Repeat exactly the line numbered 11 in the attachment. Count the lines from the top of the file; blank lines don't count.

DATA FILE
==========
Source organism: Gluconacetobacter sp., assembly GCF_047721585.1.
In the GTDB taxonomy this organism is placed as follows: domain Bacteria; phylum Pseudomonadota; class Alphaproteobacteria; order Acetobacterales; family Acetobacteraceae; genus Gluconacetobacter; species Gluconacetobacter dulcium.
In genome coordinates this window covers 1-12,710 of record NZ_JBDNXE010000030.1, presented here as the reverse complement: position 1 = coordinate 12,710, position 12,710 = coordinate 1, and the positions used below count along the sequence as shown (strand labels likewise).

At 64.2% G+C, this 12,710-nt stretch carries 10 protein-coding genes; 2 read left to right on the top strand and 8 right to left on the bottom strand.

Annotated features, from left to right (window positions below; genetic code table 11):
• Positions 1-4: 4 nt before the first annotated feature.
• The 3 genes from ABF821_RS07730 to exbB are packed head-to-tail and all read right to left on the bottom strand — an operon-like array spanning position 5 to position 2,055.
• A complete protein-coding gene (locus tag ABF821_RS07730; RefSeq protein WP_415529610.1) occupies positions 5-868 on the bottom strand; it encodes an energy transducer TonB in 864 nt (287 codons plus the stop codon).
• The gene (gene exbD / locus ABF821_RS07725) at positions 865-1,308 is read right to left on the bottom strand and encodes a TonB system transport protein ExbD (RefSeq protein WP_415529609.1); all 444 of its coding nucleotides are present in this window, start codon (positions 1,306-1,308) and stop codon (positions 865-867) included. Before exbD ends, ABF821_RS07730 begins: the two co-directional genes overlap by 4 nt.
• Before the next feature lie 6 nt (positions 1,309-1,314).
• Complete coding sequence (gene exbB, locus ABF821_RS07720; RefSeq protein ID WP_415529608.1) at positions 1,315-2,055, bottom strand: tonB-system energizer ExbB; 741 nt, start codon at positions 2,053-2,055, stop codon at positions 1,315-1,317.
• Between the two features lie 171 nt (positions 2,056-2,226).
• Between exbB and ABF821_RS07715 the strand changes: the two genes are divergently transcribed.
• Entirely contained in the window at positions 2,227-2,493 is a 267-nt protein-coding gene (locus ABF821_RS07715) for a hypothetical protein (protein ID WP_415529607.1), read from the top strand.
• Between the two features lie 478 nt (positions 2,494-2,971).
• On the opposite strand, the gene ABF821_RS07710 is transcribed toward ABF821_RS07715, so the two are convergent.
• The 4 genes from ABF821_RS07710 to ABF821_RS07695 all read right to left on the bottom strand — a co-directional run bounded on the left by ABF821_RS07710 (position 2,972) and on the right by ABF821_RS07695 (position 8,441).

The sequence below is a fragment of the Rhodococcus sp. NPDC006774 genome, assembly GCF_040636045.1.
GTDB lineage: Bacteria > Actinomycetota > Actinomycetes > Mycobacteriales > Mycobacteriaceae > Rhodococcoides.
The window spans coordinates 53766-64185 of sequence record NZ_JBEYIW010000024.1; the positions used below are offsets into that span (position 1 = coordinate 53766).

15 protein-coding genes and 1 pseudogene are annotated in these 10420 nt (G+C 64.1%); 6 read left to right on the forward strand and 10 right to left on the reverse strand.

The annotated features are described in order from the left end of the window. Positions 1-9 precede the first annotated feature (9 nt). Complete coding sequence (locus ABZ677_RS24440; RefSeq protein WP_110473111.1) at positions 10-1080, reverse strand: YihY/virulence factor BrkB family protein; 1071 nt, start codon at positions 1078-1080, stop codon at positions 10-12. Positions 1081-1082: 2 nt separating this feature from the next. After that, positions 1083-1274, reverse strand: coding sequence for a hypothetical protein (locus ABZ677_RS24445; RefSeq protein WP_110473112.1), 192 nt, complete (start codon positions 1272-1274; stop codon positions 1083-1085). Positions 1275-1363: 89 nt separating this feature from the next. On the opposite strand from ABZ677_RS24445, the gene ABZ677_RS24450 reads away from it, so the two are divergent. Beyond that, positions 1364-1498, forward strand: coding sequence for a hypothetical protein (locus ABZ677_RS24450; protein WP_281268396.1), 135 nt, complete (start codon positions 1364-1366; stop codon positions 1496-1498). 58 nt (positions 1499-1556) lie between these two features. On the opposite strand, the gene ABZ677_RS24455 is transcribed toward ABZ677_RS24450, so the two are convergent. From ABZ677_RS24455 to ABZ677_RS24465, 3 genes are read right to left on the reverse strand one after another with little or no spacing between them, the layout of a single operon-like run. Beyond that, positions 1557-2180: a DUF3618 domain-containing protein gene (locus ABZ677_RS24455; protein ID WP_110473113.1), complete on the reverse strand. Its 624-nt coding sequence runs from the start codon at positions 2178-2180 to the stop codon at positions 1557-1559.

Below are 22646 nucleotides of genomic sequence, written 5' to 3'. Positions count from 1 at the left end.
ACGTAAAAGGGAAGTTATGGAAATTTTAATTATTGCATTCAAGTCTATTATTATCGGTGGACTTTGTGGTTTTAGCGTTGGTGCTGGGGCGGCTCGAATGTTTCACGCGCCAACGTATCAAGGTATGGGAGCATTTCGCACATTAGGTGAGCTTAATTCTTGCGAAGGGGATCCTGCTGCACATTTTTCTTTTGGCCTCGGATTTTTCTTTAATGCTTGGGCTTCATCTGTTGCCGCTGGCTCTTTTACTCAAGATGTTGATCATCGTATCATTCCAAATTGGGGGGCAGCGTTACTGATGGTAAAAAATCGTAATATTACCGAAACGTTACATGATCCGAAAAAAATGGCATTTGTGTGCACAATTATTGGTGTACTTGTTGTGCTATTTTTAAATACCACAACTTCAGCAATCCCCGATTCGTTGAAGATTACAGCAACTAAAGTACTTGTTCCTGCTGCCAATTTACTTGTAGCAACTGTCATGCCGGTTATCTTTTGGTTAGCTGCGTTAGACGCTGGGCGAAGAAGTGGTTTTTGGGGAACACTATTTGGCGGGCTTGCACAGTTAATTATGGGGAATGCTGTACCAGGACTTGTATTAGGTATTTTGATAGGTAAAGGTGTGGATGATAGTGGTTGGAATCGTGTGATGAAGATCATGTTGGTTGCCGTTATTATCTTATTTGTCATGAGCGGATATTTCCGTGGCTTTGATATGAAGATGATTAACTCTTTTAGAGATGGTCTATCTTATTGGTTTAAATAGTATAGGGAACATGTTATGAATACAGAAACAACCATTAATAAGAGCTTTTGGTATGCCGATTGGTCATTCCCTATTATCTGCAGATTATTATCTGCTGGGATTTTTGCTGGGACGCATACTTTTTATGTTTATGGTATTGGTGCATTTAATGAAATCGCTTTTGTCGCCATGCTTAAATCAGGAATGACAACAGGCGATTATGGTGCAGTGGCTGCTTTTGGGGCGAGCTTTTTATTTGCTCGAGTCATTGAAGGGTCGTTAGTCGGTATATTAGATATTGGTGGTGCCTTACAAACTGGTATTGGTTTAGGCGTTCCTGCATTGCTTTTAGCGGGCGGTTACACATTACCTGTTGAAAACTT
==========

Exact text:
• Complete coding sequence (gene exbB, locus ABF821_RS07720; RefSeq protein ID WP_415529608.1) at positions 1,315-2,055, bottom strand: tonB-system energizer ExbB; 741 nt, start codon at positions 2,053-2,055, stop codon at positions 1,315-1,317.